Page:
This particular poem is always the first item on the program of Burn’s suppers. The haggis is generally carried in on a silver salver at the start of the proceedings.

As it is brought to the table a piper plays a suitable, rousing accompaniment.

One of the invited artistes then recites the poem before the theatrical cutting of the haggis with the ceremonial knife.

Address to a Haggis

Fair fa’ your honest, sonsie face,
Great chieftain o the puddin’-race!
Aboon them a’ ye tak your place,
Painch, tripe, or thairm:
Weel are ye worthy o’ a grace
As lang’s my arm.

The groaning trencher there ye fill,
Your hurdies like a distant hill,
Your pin wad help to mend a mill
In time o need,
While thro your pores the dews distil
Like amber bead.

His knife see rustic Labour dight,
An cut you up wi ready slight,
Trenching your gushing entrails bright,
Like onie ditch;
And then, O what a glorious sight,
Warm-reekin, rich!

Then, horn for horn, they stretch an strive:
Deil tak the hindmost, on they drive,
Till a’ their weel-swall’d kytes belyve
Are bent like drums;
The auld Guidman, maist like to rive,
‘Bethankit’ hums.

Is there that owre his French ragout,
Or olio that wad staw a sow,
Or fricassee wad mak her spew
Wi perfect scunner,
Looks down wi sneering, scornfu view
On sic a dinner?

Poor devil! see him owre his trash,
As feckless as a wither’d rash,
His spindle shank a guid whip-lash,
His nieve a nit;
Thro bloody flood or field to dash,
O how unfit!

But mark the Rustic, haggis-fed,
The trembling earth resounds his tread,
Clap in his walie nieve a blade,
He’ll make it whissle;
An legs an arms, an heads will sned,
Like taps o thrissle.

Ye Pow’rs, wha mak mankind your care,
And dish them out their bill o fare,
Auld Scotland wants nae skinking ware
That jaups in luggies:
But, if ye wish her gratefu prayer,
Gie her a Haggis

Address to a Haggis Translation

Fair and full is your honest, jolly face,
Great chieftain of the sausage race!
Above them all you take your place,
Stomach, tripe, or intestines:
Well are you worthy of a grace
As long as my arm.

The groaning trencher there you fill,
Your buttocks like a distant hill,
Your pin would help to mend a mill
In time of need,
While through your pores the dews distill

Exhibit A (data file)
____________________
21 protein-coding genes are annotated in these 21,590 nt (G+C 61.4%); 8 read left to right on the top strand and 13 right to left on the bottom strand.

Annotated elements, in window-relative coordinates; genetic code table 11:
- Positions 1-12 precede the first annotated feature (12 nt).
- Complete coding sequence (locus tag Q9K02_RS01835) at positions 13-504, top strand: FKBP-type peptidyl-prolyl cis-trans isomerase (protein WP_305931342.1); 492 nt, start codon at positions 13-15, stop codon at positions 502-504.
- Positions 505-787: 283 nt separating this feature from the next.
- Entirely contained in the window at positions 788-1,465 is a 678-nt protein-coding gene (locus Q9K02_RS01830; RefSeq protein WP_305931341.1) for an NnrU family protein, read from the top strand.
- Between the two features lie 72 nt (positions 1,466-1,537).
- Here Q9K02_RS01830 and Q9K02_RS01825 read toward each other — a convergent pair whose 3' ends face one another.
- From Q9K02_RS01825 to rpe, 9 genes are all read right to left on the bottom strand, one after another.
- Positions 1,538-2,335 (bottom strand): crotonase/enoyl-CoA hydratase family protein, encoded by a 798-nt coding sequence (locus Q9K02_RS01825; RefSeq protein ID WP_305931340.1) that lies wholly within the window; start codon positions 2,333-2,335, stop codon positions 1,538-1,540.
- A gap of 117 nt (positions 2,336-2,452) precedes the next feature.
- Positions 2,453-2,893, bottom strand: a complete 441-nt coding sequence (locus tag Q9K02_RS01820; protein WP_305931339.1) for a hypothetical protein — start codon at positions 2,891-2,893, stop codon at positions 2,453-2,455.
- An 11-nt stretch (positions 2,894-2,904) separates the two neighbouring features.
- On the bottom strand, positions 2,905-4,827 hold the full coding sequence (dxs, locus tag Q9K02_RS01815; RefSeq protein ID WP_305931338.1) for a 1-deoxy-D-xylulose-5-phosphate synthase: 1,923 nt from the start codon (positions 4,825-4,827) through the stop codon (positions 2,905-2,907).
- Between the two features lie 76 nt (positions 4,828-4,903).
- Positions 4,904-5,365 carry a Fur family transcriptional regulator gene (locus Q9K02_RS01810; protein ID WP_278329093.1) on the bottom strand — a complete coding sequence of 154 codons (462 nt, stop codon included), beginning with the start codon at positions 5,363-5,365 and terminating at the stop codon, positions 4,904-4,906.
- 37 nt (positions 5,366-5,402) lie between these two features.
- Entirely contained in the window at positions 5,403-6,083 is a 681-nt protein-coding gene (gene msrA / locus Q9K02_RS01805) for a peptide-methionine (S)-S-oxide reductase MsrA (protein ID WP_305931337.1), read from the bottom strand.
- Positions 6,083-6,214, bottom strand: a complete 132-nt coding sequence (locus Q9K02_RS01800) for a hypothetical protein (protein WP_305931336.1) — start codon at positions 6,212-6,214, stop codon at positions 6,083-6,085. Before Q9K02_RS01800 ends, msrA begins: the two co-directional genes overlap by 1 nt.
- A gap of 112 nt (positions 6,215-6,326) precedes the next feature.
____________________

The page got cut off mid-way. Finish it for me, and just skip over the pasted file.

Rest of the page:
Like amber bead.

His knife see rustic Labour wipe,
And cut you up with ready slight,
Trenching your gushing entrails bright,
Like any ditch;
And then, O what a glorious sight,
Warm steaming, rich!

Then spoon for spoon, the stretch and strive:
Devil take the hindmost, on they drive,
Till all their well swollen bellies by-and-by
Are bent like drums;
Then old head of the table, most like to burst,
‘The grace!’ hums.

Is there that over his French ragout,
Or olio that would sicken a sow,
Or fricassee would make her vomit
With perfect disgust,
Looks down with sneering, scornful view
On such a dinner?

Poor devil! see him over his trash,
As feeble as a withered rush,
His thin legs a good whip-lash,
His fist a nut;
Through bloody flood or field to dash,
O how unfit.

But mark the Rustic, haggis-fed,
The trembling earth resounds his tread,
Clap in his ample fist a blade,
He’ll make it whistle;
And legs, and arms, and heads will cut off
Like the heads of thistles.

You powers, who make mankind your care,
And dish them out their bill of fare,
Old Scotland wants no watery stuff,
That splashes in small wooden dishes;
But if you wish her grateful prayer,
Give her [Scotland] a Haggis!

By Robert Burns

To a Mouse – A Poem by Robert Burns -YOUR FAVOURITE POEM

mouse

(Written by Burns after he had turned over the nest of a tiny field mouse with his plough. Burns was a farmer and farmers are generally far too busy to be concerned with the health of mice. This poem is another illustration of Robert Burn’s tolerance to all creatures and his innate humanity.)

To a Mouse

Wee, sleekit, cowran, tim’rous beastie,
O, what a panic’s in thy breastie!
Thou need na start awa sae hasty,
Wi’ bickering brattle!
I wad be laith to rin an’ chase thee,
Wi’ murd’ring pattle!

I’m truly sorry Man’s dominion
Has broken Nature’s social union,
An’ justifies that ill opinion,
Which makes thee startle,
At me, thy poor, earth-born companion,
An’ fellow-mortal!

I doubt na, whyles, but thou may thieve;
What then? poor beastie, thou maun live!
A daimen-icker in a thrave ‘S a sma’ request:
I’ll get a blessin wi’ the lave,
An’ never miss’t!

Thy wee-bit housie, too, in ruin!
It’s silly wa’s the win’s are strewin!
An’ naething, now, to big a new ane,
O’ foggage green!
An’ bleak December’s winds ensuin,
Baith snell an’ keen!

Thou saw the fields laid bare an’ wast,
An’ weary Winter comin fast,
An’ cozie here, beneath the blast,
Thou thought to dwell,
Till crash! the cruel coulter past
Out thro’ thy cell.

That wee-bit heap o’ leaves an’ stibble,
Has cost thee monie a weary nibble!
Now thou’s turn’d out, for a’ thy trouble,
But house or hald.
To thole the Winter’s sleety dribble,
An’ cranreuch cauld!

But Mousie, thou are no thy-lane,
In proving foresight may be vain:
The best laid schemes o’ Mice an’ Men,